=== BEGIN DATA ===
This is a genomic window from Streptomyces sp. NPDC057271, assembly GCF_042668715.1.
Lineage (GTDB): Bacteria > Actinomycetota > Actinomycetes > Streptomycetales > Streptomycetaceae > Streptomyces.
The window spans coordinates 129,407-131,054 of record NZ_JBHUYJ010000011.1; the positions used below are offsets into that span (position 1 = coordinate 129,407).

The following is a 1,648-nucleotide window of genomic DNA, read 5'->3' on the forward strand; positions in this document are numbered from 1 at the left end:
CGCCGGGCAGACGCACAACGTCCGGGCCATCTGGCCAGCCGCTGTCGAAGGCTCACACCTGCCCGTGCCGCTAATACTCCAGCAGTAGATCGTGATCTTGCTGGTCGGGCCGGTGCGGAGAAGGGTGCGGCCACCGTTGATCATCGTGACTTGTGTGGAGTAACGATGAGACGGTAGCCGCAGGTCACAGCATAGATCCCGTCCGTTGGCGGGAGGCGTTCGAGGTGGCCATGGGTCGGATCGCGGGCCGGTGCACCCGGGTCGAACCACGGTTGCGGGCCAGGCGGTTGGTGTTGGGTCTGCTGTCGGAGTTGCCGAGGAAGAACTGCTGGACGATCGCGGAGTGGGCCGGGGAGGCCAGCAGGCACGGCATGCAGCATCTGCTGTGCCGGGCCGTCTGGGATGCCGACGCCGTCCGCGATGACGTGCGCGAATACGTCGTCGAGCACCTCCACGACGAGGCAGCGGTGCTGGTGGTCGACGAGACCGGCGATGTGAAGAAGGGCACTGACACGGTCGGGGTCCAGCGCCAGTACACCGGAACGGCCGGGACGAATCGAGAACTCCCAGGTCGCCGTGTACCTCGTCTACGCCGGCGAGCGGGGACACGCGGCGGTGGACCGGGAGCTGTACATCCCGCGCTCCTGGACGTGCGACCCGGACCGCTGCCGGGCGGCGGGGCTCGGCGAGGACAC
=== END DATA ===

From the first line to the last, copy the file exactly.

This is a genomic window from Streptomyces sp. NPDC057271, assembly GCF_042668715.1.
Lineage (GTDB): Bacteria > Actinomycetota > Actinomycetes > Streptomycetales > Streptomycetaceae > Streptomyces.
The window spans coordinates 129,407-131,054 of record NZ_JBHUYJ010000011.1; the positions used below are offsets into that span (position 1 = coordinate 129,407).

The following is a 1,648-nucleotide window of genomic DNA, read 5'->3' on the forward strand; positions in this document are numbered from 1 at the left end:
CGCCGGGCAGACGCACAACGTCCGGGCCATCTGGCCAGCCGCTGTCGAAGGCTCACACCTGCCCGTGCCGCTAATACTCCAGCAGTAGATCGTGATCTTGCTGGTCGGGCCGGTGCGGAGAAGGGTGCGGCCACCGTTGATCATCGTGACTTGTGTGGAGTAACGATGAGACGGTAGCCGCAGGTCACAGCATAGATCCCGTCCGTTGGCGGGAGGCGTTCGAGGTGGCCATGGGTCGGATCGCGGGCCGGTGCACCCGGGTCGAACCACGGTTGCGGGCCAGGCGGTTGGTGTTGGGTCTGCTGTCGGAGTTGCCGAGGAAGAACTGCTGGACGATCGCGGAGTGGGCCGGGGAGGCCAGCAGGCACGGCATGCAGCATCTGCTGTGCCGGGCCGTCTGGGATGCCGACGCCGTCCGCGATGACGTGCGCGAATACGTCGTCGAGCACCTCCACGACGAGGCAGCGGTGCTGGTGGTCGACGAGACCGGCGATGTGAAGAAGGGCACTGACACGGTCGGGGTCCAGCGCCAGTACACCGGAACGGCCGGGACGAATCGAGAACTCCCAGGTCGCCGTGTACCTCGTCTACGCCGGCGAGCGGGGACACGCGGCGGTGGACCGGGAGCTGTACATCCCGCGCTCCTGGACGTGCGACCCGGACCGCTGCCGGGCGGCGGGGCTCGGCGAGGACAC